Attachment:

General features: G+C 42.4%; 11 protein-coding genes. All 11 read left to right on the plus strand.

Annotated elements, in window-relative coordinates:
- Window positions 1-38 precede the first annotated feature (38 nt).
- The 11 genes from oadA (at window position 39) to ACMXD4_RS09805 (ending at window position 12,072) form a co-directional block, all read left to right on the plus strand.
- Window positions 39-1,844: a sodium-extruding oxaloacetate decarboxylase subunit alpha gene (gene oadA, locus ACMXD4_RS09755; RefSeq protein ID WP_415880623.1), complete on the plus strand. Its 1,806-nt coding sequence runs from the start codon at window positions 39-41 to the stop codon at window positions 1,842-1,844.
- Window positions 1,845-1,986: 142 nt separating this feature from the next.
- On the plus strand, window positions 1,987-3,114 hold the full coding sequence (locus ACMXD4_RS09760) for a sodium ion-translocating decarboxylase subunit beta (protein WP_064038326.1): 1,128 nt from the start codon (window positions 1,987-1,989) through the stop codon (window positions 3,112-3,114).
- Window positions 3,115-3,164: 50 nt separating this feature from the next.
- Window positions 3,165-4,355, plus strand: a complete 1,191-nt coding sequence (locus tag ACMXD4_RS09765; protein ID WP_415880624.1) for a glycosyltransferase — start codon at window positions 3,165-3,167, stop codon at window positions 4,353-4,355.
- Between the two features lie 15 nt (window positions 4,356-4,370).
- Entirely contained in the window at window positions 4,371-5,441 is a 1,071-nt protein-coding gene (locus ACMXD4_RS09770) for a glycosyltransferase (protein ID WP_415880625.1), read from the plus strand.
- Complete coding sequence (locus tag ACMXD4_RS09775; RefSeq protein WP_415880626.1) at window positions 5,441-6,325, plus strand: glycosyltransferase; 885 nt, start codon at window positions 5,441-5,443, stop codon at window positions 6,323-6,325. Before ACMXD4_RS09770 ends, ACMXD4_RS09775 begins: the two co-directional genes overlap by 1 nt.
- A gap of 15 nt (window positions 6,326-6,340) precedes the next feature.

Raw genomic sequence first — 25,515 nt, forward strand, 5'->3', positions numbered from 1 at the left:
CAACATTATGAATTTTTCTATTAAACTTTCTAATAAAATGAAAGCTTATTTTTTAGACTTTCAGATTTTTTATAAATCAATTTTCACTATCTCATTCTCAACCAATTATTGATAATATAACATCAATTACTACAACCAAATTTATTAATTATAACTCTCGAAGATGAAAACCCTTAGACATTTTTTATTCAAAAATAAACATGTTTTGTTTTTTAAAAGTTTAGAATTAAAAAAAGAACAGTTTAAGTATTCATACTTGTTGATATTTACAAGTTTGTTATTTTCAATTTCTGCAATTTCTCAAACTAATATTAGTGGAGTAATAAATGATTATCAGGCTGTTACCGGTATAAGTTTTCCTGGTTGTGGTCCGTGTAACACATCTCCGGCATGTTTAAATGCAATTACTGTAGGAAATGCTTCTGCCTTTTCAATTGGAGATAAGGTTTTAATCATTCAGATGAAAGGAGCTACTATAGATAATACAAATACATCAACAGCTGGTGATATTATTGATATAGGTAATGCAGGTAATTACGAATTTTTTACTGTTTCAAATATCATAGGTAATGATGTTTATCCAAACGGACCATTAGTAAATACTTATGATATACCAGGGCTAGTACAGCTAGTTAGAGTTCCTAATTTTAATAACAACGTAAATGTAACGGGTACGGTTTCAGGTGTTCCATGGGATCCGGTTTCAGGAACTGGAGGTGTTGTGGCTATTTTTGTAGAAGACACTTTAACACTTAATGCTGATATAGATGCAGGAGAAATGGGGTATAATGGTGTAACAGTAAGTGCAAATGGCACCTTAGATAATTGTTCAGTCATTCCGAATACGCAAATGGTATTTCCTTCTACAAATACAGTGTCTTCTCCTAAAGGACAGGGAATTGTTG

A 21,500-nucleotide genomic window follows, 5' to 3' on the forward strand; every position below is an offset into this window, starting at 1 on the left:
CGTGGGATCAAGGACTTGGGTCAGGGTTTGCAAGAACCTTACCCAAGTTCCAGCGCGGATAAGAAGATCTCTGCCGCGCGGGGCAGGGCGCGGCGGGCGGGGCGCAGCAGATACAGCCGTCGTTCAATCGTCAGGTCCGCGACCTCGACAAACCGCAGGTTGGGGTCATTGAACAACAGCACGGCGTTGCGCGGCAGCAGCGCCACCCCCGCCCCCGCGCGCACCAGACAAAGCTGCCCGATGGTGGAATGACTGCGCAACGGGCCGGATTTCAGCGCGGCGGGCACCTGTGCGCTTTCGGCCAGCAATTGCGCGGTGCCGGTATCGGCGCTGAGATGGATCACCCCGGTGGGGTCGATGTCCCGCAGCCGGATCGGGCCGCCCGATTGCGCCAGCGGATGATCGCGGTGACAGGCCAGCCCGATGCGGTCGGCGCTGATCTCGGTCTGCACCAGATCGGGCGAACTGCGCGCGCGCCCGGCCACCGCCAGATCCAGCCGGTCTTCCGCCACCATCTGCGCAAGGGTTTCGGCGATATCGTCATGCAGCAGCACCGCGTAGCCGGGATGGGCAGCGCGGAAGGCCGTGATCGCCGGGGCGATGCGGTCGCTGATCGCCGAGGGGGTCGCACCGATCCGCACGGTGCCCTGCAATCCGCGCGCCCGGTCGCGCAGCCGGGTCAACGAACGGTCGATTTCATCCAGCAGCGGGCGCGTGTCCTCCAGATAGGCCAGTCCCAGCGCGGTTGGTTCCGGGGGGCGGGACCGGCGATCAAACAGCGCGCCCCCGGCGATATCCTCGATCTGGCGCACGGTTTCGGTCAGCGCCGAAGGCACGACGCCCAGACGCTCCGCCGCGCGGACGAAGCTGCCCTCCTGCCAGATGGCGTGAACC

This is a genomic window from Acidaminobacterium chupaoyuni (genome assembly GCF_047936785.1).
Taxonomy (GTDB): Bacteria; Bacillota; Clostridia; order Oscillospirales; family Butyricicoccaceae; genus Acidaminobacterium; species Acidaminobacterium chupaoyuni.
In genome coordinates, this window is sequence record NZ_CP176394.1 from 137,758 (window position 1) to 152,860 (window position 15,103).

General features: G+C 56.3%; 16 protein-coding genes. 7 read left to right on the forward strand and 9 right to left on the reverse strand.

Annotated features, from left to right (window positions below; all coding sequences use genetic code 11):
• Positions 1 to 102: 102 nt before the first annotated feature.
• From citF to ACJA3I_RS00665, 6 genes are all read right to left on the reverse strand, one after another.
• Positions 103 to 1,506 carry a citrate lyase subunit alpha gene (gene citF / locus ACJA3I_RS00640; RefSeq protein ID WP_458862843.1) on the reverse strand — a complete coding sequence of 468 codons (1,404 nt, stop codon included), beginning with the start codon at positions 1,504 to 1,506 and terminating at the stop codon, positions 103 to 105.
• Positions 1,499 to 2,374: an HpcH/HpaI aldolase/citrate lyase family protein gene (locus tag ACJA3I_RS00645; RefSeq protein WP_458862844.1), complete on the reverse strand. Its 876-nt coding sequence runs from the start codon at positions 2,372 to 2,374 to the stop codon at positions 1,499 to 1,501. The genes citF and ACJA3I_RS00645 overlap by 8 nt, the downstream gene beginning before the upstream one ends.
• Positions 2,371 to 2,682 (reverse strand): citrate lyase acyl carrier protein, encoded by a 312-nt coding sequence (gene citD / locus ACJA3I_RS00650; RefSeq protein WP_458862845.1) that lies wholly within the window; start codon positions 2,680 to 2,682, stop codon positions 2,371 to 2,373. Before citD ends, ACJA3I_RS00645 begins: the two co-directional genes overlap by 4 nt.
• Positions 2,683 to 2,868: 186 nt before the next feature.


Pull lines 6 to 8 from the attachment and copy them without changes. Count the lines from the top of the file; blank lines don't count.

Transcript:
- Window positions 1,845-1,986: 142 nt separating this feature from the next.
- On the plus strand, window positions 1,987-3,114 hold the full coding sequence (locus ACMXD4_RS09760) for a sodium ion-translocating decarboxylase subunit beta (protein WP_064038326.1): 1,128 nt from the start codon (window positions 1,987-1,989) through the stop codon (window positions 3,112-3,114).
- Window positions 3,115-3,164: 50 nt separating this feature from the next.